It is the corporation’s shareholders who have limited liability. They are liable to lose one hundred percent of their investment in the firm, but no more. The firm’s creditors may not collect the corporation’s debt or judgment out of the shareholders’ personal wealth. Thus, the shareholders’ liability for the debts of the firm is limited to the size of their investment in the firm.

How to Care for Your Introvert

Filed under: Humour — Tags: , — Nicholas @ 02:00

exurb1a
Published on 26 Sep 2017

Knock knock. Who’s there? Introvert. Introvert who? I’m so sorry to have bothered you, goodbye.

October 7, 2017

QotD: Madman or academic on the loose?

Filed under: Health, Humour, Quotations — Tags: , — Nicholas @ 01:00

Chesterton, somewhere, memorably notes that the madman is not without reason. Verily, in the mental department, he has lost everything except his reason. I remember this every time I find myself arguing with an atheist: that it is best not to. The mere idea of “pure reason” enabled a certain Immanuel Kant to anticipate post-modernity, set the stage for some bizarre descendants, and reset all our metaphysical dials to an atheist default position. Not that he was intending this. He was only taking a step beyond Hume. “Fully autonomous reason,” shall we call it, is a powerfully destructive force. Perfection of the intellect is no more possible, down here on earth, than a life entirely without sin. The belief that we can elevate ourselves by the synaptic bootstraps of our wee tiny brains, has much for which to answer.

In Parkdale for instance: a district of this city renowned for its accumulation of “outpatients,” on and off their “meds.” They also illustrate Chesterton’s aphorism. Often they are reasoning, aloud; and seldom on my walks do I detect any logical errors. From the facts or premisses that they have supposed, their (often angry) mutterings to themselves flow quite naturally. I have even overheard some impressive hair-splitting; and have often thought that, with a little anger management, they could be candidates for tenure — at Ryerson, if not the U of T.

David Warren, “Not all there”, Essays in Idleness, 2015-12-15.

October 6, 2017

A modest proposal for introducing true equality into the NFL

Filed under: Football, Humour — Tags: , , , , — Nicholas @ 04:00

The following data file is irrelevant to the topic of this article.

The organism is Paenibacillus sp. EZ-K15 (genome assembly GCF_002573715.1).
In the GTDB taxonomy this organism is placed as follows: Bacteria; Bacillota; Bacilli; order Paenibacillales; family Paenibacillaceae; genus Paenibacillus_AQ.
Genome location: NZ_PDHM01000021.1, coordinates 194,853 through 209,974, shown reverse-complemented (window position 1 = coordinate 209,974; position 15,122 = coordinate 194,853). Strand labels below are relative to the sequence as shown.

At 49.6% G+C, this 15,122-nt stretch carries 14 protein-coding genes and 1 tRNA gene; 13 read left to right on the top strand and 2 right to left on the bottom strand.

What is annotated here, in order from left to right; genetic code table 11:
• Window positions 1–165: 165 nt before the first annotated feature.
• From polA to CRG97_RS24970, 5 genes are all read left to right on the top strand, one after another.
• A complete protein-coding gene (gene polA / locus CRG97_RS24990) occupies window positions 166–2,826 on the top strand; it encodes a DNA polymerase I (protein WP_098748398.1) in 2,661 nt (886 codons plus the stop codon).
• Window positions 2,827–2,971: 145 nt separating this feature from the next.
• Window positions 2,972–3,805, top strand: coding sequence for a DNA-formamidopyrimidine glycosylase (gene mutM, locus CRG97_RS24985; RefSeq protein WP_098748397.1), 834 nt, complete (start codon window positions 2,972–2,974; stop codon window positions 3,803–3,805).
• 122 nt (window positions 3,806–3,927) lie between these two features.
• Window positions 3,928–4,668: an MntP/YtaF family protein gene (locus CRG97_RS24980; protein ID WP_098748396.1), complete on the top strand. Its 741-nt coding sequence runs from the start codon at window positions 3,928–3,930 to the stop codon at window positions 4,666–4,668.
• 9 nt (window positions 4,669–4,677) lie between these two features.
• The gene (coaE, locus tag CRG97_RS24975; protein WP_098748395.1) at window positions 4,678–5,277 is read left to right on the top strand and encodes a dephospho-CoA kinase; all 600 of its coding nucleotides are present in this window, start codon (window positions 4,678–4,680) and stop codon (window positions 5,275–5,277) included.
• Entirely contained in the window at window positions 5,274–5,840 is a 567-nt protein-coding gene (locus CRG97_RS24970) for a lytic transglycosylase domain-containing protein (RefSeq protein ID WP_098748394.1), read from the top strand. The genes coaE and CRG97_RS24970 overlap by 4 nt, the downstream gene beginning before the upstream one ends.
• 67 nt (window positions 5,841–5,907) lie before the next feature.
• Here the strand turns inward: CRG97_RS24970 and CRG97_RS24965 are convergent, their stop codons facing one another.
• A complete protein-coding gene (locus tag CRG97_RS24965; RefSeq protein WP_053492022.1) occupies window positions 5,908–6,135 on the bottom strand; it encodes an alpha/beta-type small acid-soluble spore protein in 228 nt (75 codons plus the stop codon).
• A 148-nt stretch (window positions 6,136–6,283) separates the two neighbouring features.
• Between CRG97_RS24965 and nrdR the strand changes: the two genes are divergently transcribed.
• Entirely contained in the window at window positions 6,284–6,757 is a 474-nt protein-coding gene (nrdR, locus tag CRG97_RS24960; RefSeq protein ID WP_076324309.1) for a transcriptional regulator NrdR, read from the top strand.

ESR linked to this proposal from Scott Swett that would revolutionize the NFL in terms of true equality:

Football players who call for equality are throwing rocks from a glass stadium. The NFL’s high-paying jobs are only given to men with specific physical skills, while the rest of the people are pushed aside.

It’s time for the league to start leading by example. The time is right for the NFL Equality Plan.

The first step in the plan is to guarantee everyone’s right to participate in the games.

Every player in today’s NFL is male, which is obviously unfair. The new balance will be 51% women, 47% men, and 2% transgenders. This means the 53-player roster of every team will have 27 women, 25 men, and one transgender person. Each team shall have 32 Caucasians, seven African-Americans, 10 Hispanics, three Asians, and one person of Native American heritage. At least three players will be gay.

Nor can we ignore age discrimination. Each NFL roster shall include seven players between ages 19 and 25, eight from ages 26-34, seventeen from 35-54, nine from 55-64, and ten players who are 65 or older.

The disabled will be fully represented in the new, inclusive league. Every team shall have no fewer than ten players with physical or mental impairments that significantly affect their major life activities.

The Office of Player Equality will monitor the composition of each team and assess penalties for non-compliance. Temporary, minor variations may be allowed – requests will be considered on a case-by-case basis. The demographic ratios will be regularly adjusted to stay current with population trends.

Next summer, the NFL will host gala events in every stadium to celebrate and welcome the newcomers, who will be called “rainbow players” to honor the complimentary aspects of humanity they represent.

To make room for the rainbow players, many current NFL players will be released from their contracts. This should not be a source of regret, since all these men have benefited unfairly from their physical privilege. The former players will be provided with job-placement services and exit counselling.

October 5, 2017

Time to update your political vocabulary for the era of Corbyn

Filed under: Britain, Humour, Politics — Tags: , , — Nicholas @ 03:00

In The Spectator, Stephen Daisley provides a great crib sheet to get you up to speed with the new Corbynista words and phrases you need to understand to stay relevant in the Labour Party: